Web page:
Pathology Associates Of Lexington, P.A.
Pathology Associates Of Lexington, P.A.
Pathology Associates Of Lexington, P.A.
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        Bilirubin Test, Blood
Bilirubin, serum
Bilirubin is a breakdown product from the normal or (physiological) or abnormal degradation of old red blood cells in the cells of the RES and from additional red cell destruction from blood in tissues or from diseases accelerating red cell destruction. Bilirubin is initially unconjugated (lipophilic); and it is able to move properly when bound to watery serum albumin. It reaches liver cells which conjugate it from the lipoid domain so that it becomes water soluble, itself. And, it is thereafter passed into the bile channels into the duodenum and small intestine where it is reabsorbed into the person's blood. It becomes able to spill over into urine if bilirubin levels are high enough to exceed the renal tubular reabsorption threshold. Unconjugated, lipophylic bilirubin, which is either in excess of albumin carrying capacity or becomes abnormally dissociated from the albumin, can cross the blood-brain barrier and be drawn especially into cerebral basal ganglia. The mere presence in brain location of bilirubin is not automatically neurotoxic. But, even so, with some atypical situations, there can be toxic injury at hyperbilrubinemia levels lower than usual. And autopsy of infants jaundiced infants who died of other reasons and were negative for clinical stigmata of kernicterus may still show discolored basal ganglia.
conjugated (lipophylic) hyperbilirubinemia (total bilirubin > 3 & more than 30% of total bilirubin is direct reacting/conjugated):
  1. pure obstructive:
    • extrahepatic (surgical) cholestasis (dilated bile ducts usually [91% of cases]):
      • post surgical on or near biliary tract
      • obstructing lesions of or near biliary system
    • intrahepatic cholestasis: intrahepatic segmental or smaller benign or malignant focal lesions (sclerosing cholangitis), primary biliary cirrhosis, biliary inflammation resulting in ductopenic bile hypoelimination, excretory deficiencies of cannalicular obstruction or stasis due to either compressive hepatocellular cannalicular obstruction (intracellular edema) or bile stoicochemical changes retarding flow.
  2. pure nonobstructive (duct imaging normal):
    • infants manifest all causes of jaundice as conjugated3.
      1. luetic & bacterial
      2. galactosemia
      3. tyrosinosis
    • Dubin-Johnson syndrome, Rotor's syndrome
    • sepsis
    • Metabolic disorder- alpha1-antitrypsin deficiency, cystic fibrosis, galactosemia, glycogen storage disease, hypothyroidism
    • Chromosomal abnormality- Turner's syndrome, trisomy 18/21
    • Drugs- aspirin, acetaminophen, rifampin, alcohol, corticosteroids (acetaminophen increased anion gap, increased SGPT, evidence renal injury)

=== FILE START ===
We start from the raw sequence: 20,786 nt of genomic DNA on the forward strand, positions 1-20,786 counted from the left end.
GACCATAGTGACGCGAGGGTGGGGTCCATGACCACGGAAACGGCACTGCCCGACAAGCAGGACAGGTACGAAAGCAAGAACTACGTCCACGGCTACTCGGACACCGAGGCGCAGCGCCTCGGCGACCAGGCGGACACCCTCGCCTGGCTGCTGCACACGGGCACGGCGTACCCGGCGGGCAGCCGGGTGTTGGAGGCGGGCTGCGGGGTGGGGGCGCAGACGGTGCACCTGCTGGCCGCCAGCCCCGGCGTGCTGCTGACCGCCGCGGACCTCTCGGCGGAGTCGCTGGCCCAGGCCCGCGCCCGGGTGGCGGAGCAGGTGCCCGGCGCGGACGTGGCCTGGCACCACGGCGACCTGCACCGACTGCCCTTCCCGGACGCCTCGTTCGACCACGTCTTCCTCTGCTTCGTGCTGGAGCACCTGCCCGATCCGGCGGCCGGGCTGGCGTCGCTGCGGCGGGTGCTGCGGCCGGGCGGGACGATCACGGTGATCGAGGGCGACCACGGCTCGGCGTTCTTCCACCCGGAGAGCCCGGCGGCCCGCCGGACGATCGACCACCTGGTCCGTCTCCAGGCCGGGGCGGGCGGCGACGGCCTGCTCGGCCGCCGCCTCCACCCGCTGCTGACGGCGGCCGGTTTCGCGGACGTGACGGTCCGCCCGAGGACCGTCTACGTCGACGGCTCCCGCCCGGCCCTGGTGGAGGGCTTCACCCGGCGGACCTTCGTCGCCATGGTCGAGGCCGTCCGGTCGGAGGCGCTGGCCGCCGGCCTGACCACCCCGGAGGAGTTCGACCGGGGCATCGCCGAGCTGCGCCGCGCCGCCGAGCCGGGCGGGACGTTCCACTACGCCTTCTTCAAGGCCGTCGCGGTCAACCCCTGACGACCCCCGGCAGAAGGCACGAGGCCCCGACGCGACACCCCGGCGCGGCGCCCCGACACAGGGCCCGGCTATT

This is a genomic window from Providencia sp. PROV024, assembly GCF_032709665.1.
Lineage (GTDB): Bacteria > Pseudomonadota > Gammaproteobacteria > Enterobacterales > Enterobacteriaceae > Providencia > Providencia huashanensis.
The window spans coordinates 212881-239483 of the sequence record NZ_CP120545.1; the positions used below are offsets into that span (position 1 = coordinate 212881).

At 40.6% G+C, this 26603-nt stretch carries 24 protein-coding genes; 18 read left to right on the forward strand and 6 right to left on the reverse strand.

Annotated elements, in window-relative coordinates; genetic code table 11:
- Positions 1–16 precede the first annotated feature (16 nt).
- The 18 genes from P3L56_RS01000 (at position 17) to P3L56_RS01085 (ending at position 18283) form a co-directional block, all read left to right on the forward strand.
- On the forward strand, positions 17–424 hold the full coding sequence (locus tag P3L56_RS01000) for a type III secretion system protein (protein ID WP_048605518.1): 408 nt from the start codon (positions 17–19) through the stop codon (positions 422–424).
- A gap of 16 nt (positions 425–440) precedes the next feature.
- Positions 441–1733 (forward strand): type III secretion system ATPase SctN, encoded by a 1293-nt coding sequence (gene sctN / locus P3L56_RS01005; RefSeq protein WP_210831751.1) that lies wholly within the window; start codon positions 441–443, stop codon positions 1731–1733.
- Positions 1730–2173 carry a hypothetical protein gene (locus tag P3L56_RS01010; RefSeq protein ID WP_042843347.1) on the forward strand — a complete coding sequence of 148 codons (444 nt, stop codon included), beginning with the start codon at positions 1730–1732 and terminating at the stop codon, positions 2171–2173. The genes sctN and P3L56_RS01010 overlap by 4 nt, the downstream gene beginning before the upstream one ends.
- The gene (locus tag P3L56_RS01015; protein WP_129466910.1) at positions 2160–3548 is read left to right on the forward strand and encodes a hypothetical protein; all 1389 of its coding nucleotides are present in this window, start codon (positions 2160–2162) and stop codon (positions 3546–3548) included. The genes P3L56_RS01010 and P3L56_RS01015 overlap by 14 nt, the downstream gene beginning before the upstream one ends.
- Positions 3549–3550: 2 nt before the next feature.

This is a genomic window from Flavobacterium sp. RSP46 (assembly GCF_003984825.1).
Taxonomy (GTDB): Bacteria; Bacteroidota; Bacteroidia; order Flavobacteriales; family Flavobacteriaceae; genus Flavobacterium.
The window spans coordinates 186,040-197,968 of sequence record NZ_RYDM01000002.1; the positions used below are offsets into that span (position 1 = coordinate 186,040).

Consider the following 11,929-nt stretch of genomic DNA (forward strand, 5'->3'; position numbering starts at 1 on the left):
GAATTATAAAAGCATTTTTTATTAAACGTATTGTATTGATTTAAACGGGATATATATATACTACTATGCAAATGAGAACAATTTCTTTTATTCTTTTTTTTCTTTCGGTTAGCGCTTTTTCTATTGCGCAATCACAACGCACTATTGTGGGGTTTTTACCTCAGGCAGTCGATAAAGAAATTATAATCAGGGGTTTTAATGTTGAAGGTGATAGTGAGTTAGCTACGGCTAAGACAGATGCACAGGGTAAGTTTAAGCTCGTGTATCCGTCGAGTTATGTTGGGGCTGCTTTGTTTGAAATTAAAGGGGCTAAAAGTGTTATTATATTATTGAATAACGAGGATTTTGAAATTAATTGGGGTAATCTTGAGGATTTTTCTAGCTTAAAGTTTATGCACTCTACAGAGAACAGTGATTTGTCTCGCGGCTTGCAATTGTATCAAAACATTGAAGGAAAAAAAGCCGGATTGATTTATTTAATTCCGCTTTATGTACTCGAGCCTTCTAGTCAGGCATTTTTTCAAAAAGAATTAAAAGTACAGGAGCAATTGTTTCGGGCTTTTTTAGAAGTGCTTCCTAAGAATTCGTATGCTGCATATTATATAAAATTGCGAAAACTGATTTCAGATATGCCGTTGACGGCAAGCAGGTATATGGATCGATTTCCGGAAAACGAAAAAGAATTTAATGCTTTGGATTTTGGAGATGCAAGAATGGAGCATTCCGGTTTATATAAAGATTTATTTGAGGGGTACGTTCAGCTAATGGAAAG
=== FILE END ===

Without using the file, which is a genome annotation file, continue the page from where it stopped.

Unconjugated (water soluble) hyperbilirubinemia (less than 15% of total bilirubin is direct reacting/conjugated...due to the overproduction of bilirubin, impaired bilirubin uptake by the liver, or abnormalities of bilirubin conjugation):
  1. adult fasting2:
    • some normals
    • Gilbert's constitutional hyperbilirubinemia
    • some with hepatocellular disease
    • occasionally those with hemolysis
  2. Gilbert's constitutional hyperbilirubinemia
  3. premenstrual cyclic constitutional hyperbilirubinemia
  4. increased red cell destruction:
    • within bone marrow: intramedullary hemolysis, ineffective erythropoiesis
      1. vitamin B12 or folate deficiency
      2. Myelodysplastic syndrome (MDS)
    • outside of bone marrow:
      1. Coombs positive
      2. Coombs negative
        • intravascular hemolysis: DIC, mechanical, RBC membrane defects (spherocytosis, elliptocytosis), RBC enzyme defects (G6PD, pyruvate kinase deficiency), drugs (streptomycin, vitamin K), hemoglobinopathies, sepsis
      3. extravascular hemolysis
  5. newborn physiologic: This normally peaks 3rd to 5th day, declining thereafter. This can be amplified if a more-than-needed amount of blood infuses into the baby after the baby's delivery and before the cord is clamped (as with delayed cord clamping or the delivered baby held at a level lower than the placenta).
  6. newborn exaggerated enterohepatic circulation: 
    • cystic fibrosis, ileal atresia, pyloric stenosis, Hirschsprung's disease 
    • newborn & breast feeding: quit breast milk a few days & jaundice disappears & does not return when resume breast feeding.
  7. neonatal hemolysis or resorption of enclosed hemorrhage
  8. newborn or adult hypothyroidism
  9. Crigler-Najjar syndrome
  10. Lucey-Driscoll (newborn) syndrome: persists after 1st week of life & gradually disappears
  11. adult hepatocyte injury resulting in deficiency of conjugation functions before birth


  1. Fischer MG, et. al., Cholestatic Jaundice in Adults..., JAMA, 245(19):1945-48. 15 May 1981.

  2. Baldassare V, et. al., Specific Pattern..., Ital. J. Gastroent. 25:375-379, 1993.

  3. Thaler MM, Jaundice in the Newborn, JAMA, 237(1):58-62, 3 Jan. 1977.

(5 November 2004; adjusted 12/25/2012)
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